Lorry catches 4,000 dangerous drivers

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Media captionThe lorry driver was filmed by an unmarked police HGV

More than 4,000 drivers in England have been caught committing offences over the last two years, following a special operation using a lorry, police say.

Since April 2015, officers from 28 forces have used an unmarked lorry to film examples of dangerous driving.

One man in the East Midlands was seen steering with his knees while eating lunch and using his mobile phone.

Highways England, which funded the vehicle, said it would continue to use the HGV to catch offenders.

The position of the cab in the lorry allowed police to see inside vehicles on motorways and busy A roads.

Mobile phone users made up around two-thirds of those pulled over by officers.

Other offences included driving over the speed limit, not using a seat belt and not being in control of the vehicle.

In Surrey, one driver was caught attempting to put toothpaste on a toothbrush.

While another person – pulled over by Devon and Cornwall Police – managed to send 10 text messages in an hour while behind the wheel.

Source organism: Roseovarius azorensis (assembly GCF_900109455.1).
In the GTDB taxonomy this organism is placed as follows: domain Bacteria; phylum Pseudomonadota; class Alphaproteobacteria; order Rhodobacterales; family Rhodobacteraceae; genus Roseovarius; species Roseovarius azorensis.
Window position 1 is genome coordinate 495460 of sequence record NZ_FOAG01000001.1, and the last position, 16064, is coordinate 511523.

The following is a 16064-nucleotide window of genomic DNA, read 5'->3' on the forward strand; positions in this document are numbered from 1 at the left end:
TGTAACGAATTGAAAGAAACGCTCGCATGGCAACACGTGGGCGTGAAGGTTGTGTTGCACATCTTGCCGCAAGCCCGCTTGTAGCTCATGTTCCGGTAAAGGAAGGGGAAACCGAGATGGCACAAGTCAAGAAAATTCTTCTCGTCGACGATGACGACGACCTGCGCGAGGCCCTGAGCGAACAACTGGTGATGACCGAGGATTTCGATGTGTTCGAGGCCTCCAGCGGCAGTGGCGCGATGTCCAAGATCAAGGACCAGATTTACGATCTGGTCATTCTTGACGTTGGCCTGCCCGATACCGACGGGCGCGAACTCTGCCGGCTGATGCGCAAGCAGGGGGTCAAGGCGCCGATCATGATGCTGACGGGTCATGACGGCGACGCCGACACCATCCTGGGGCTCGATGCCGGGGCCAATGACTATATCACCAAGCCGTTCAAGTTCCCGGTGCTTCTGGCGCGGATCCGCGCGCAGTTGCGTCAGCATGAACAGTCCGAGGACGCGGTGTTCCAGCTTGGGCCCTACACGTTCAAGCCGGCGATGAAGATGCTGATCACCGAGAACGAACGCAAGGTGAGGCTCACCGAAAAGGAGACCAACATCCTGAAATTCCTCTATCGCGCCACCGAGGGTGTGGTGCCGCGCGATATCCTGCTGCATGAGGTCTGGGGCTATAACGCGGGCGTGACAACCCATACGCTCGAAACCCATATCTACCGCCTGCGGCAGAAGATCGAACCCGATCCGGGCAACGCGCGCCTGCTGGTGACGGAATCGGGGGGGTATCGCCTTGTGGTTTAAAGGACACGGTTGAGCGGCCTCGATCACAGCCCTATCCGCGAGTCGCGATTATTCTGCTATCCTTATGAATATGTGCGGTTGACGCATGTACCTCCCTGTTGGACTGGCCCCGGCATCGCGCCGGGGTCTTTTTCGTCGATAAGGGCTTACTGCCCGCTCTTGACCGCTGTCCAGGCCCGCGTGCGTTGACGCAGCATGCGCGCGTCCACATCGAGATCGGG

Image copyright PA

Some 4,176 people were reprimanded during the initiative, with about 400 receiving verbal warnings, and more than 830 being given fixed-penalty notices.

More than 100 cases resulted in prosecutions.

Highways England said footage of one driver with his foot on the dashboard while travelling was “particularly alarming”.

Head of road safety Richard Leonard said: “I dread to think what would have happened if he had needed to brake suddenly.

“We will continue to use the [HGV] cab to tackle deaths and serious injuries and to encourage people to improve how they drive.”

The National Police Chiefs’ Council said the HGV is “an important element of our intelligence-led operations against dangerous driving”.

Chief Constable Anthony Bangham, NPCC lead for roads policing, said: “People have to think about the consequences of their actions. A moment’s distraction can change innocent lives. It is never a risk worth taking.”

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